APRIL 5, 1874

Stone, Ron
January 1984
Book of Texas Days;1984, p58
The article recounts the contribution of Jesse Jones to Houston in Texas. Jones, who was born in Tennessee on April 5, 1874, helped build Houston into a great city. He owned the afternoon newspaper and controlled the bank with the most clout. He was also a political power-broker. He had served as the U.S. Secretary of Commerce.


Related Articles

  • CAPITALISM AND THE COMMON GOOD. Beretto, Holly; Morris, Gregory D. L. // Financial History;Fall2014, Issue 111, p14 

    The article discusses the financing of the Houston Ship Channel in Port of Houston, Texas. According to the article, the Houston Ship Channel was a private and public venture evenly split. The article discusses the reconstruction of Galveston, Texas, the economic impact of the Houston Ship...

  • Cabinet Member of the Century. Burka, Paul // Texas Monthly;Dec99, Vol. 27 Issue 12, p137 

    Profiles Jesse Jones, a nonelected Texan who was politically powerful. Job as Secretary of Commerce; Amount of loans that he oversaw; How his loans helped jump-start the Texas defense industry.

  • KNIGHTS IN BINDING ARMOR. McCormick, David // America's Civil War;Mar2010, Vol. 23 Issue 1, p56 

    The article focuses on the importance of a bulletproof vest for soldiers in the Civil War as well as other local authorities in the U.S. It cites the experience of Captain Jesse H. Jones of Company I of the 60th New York wherein the novel piece of a protective gear prevented him from a fatal...

  • Credit and the Government.  // America;2/17/1934, Vol. 50 Issue 20, p462 

    This article discusses a speech made by Jesse H. Jones, chairman of the Reconstruction Finance Corp., regarding the plan of the U.S. government to go into the business of extending credits as of February 1934. Jones told bankers that they now have the chance to help the country to return to...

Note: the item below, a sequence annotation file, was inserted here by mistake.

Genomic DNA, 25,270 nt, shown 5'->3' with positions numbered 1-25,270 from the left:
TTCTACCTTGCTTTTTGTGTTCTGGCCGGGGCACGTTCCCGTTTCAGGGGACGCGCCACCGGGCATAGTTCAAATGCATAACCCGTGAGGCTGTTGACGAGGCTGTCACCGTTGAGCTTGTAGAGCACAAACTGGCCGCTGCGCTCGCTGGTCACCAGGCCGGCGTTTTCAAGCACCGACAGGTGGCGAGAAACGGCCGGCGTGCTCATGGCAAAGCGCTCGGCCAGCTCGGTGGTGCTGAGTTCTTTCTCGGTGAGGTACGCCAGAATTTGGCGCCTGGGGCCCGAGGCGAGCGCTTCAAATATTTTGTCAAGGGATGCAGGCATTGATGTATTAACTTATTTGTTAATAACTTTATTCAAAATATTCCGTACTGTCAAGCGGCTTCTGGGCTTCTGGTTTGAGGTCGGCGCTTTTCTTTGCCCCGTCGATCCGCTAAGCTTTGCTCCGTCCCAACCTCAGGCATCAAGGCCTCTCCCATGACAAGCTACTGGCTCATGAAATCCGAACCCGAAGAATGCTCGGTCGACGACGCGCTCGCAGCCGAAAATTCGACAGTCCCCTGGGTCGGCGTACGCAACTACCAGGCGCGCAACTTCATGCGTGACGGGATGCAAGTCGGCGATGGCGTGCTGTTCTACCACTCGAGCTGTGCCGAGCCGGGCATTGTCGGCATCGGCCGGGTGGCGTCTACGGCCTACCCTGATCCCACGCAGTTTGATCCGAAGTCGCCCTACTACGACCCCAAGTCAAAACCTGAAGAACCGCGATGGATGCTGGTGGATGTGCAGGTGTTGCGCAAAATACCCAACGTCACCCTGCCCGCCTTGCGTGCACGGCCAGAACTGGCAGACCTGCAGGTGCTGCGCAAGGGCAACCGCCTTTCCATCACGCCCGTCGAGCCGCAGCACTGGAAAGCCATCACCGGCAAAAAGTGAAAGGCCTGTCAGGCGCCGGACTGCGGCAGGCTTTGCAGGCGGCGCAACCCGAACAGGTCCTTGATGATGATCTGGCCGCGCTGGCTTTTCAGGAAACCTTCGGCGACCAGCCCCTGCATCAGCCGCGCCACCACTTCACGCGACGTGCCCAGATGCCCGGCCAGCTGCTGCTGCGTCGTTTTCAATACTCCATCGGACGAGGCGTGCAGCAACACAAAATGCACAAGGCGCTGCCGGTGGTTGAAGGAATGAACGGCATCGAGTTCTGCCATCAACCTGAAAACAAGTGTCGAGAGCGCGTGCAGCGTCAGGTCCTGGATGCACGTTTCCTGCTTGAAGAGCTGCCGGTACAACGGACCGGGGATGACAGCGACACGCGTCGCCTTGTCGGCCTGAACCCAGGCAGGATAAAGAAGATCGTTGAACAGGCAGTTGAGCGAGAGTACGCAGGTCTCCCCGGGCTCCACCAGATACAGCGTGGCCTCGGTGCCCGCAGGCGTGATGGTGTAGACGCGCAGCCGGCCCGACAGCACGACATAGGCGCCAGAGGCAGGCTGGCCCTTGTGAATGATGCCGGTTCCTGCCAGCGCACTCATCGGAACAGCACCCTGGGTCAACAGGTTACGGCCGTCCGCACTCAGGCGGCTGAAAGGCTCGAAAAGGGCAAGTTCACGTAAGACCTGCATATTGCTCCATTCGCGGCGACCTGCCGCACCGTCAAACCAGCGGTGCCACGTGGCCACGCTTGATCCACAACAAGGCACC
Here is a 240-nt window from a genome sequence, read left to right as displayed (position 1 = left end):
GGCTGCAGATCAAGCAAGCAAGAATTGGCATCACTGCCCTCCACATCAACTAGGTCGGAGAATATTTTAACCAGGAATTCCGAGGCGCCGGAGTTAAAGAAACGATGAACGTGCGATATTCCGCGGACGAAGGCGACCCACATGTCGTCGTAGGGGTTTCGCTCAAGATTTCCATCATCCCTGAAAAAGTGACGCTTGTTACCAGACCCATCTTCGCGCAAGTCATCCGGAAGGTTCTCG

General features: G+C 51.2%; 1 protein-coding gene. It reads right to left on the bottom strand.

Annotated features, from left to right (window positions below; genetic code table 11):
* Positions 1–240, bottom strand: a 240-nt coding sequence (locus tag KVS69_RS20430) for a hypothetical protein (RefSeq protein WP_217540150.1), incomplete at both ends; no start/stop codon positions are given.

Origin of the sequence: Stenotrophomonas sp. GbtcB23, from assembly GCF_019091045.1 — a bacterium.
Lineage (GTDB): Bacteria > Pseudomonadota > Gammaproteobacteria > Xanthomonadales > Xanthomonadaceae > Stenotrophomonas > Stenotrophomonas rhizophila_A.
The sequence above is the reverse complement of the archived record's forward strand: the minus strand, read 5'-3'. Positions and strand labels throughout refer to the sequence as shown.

• Between Community and Corporation: The Southern Roots of Jesse H. Jones and the Reconstruction Finance Corporation. Buenger, Walter L. // Journal of Southern History;Aug90, Vol. 56 Issue 3, p481 

    Traces the southern roots of Jesse H. Jones in heading the Reconstruction Finance Corp., a lending institution in the Southern U.S. Family background of Jones; Importance of kinship and friendship in business; Business attitude and perspective; Entry of Jones into politics; Contribution of...

  • ALL THE POWER THAT MONEY CAN BUY. Durr, Clifford J. // New Republic;11/12/51, Vol. 125 Issue 20, p17 

    Presents a review for the book "Fifty Billion Dollars: My Thirteen Years With the R.F.C. (1932-1945)," by Jesse H. Jones and Edward Angly.

  • THE HOUSE THAT JESSE BUILT. Lubell, Samuel // Saturday Evening Post;12/7/1940, Vol. 213 Issue 23, p29 

    Features U.S. Federal Loan Administrator and Secretary of Commerce Jesse Homan Jones. Background of his rise to wealth and power; His reputation among his critics and enemies; Description of his personality; Appraisal of his management of the Reconstruction Finance Corporation.

  • IS THE ADMINISTRATION'S PRESENT POLICY EFFECTIVE IN PREVENTING THE RISE OF INFLATION? PRO. Jones, Jesse H. // Congressional Digest;Aug/Sep42, Vol. 21 Issue 8/9, p207 

    Presents the radio address given by Commerce Secretary Jesse H. Jones on July 8, 1942 regarding the administration of the Price Control Act to prevent inflation in the U.S.

  • What Was it That Jesse Jones Said?  // Saturday Evening Post;9/9/1936, Vol. 212 Issue 11, p24 

    The article focuses on the resignation of Jesse H. Jones as head of the RFC. Jones reported to the president that the corporation had earned a surplus which exceeded all its business losses in July 1939. But according to newspapers, the agency has been facing business losses. The financial...


Read the Article


Sorry, but this item is not currently available from your library.

Try another library?
Sign out of this library

Other Topics